By Robert Stoneback
The Daily Item
MILTON — While the Danville School District explores offering online courses to district students, its officials would not be the first in the region to make the jump to cyberspace.
Since October, Milton Area School District students have had the option to take any of the district’s classes online, and so far, the program has made the grade.
“It’s been very successful for Milton,” said Candy Trate, director of secondary education in the Milton Area School District. Milton has about 30 students enrolled in cyber programs.
Cyber classes are offered in any course offered by the district. “Anything offered in house, we also offer online,” Trate said.
Students enrolled in cyber courses still are eligible to join school clubs and extracurricular activities. They also may have some of their courses taught to them in the brick-and-mortar schools. “They are still a part of our school population, they’re invited to all of our functions,” Trate said.
Since the curriculum is the same for both the online and physical schools, students can easily transition from one to the other if they decide to switch.
There is no specific class time for students enrolled in online courses. They have access to their lessons and assignments at all times, and as long as they complete their work by its due date, they can study at their own pace. Students also can talk directly to tutors via online chat rooms.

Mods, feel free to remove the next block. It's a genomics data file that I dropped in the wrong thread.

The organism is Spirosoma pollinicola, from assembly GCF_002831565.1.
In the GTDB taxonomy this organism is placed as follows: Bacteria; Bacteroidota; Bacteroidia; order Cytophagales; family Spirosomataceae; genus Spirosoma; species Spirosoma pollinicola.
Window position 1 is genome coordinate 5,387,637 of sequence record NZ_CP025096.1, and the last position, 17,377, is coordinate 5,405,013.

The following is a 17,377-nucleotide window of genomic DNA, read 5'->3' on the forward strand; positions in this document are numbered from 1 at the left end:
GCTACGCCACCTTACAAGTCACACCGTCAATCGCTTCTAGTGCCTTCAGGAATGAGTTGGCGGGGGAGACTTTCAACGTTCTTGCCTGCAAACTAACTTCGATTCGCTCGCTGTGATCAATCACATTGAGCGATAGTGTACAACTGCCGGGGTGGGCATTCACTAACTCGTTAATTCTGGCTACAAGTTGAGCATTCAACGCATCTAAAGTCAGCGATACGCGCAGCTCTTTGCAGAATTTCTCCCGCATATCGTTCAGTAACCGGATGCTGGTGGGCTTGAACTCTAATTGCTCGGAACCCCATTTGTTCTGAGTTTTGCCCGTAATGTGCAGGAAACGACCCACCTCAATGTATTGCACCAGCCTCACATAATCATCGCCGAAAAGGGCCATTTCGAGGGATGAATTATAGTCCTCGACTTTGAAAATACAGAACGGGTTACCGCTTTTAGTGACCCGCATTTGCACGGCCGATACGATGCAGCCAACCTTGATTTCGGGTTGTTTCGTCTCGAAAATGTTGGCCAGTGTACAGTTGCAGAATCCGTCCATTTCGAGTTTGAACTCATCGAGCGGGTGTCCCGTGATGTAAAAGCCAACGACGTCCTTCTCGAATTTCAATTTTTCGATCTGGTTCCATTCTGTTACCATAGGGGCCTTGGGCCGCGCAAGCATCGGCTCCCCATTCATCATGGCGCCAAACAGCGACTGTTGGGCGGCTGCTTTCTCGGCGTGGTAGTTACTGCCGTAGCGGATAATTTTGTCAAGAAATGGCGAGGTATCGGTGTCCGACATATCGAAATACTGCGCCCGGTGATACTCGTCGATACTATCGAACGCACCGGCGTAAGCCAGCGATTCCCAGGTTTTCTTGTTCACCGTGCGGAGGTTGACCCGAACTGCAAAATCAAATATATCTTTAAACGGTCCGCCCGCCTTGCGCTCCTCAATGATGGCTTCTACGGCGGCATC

Previously, when a student would leave the district to attend a cyber school, Milton would lose track of his or her education. This became a problem if the student later returned to the district, Trate said, because the district could not verify how the student performed.
By offering an in-house cyber program, the district maintains contact with the students and their families. It also keeps the students in the school district, which results in more state funding.
A student’s decision to focus on cyber classes could have to do with family matters, a job, illness or school credit recovery, Trate said.
As for whether a student’s performance is affected by attending classes online or in person, much of that is up to the individual student. “It depends on the individual and the dedication they put forth into the program,” Trate said.
Whether Danville adopts a blended cyber model will depend on its cost, said Dawn Brookhart, curriculum director for the Danville School District. The board will discuss the matter through its budget process to see how feasible cyber classes are.
Keeping students in the district also has been a concern for Danville. The district previously estimated that 40 to 60 students living in the district attend online charter schools instead. Were those students enrolled in the district, Danville would receive approximately $340,000 more in state funding.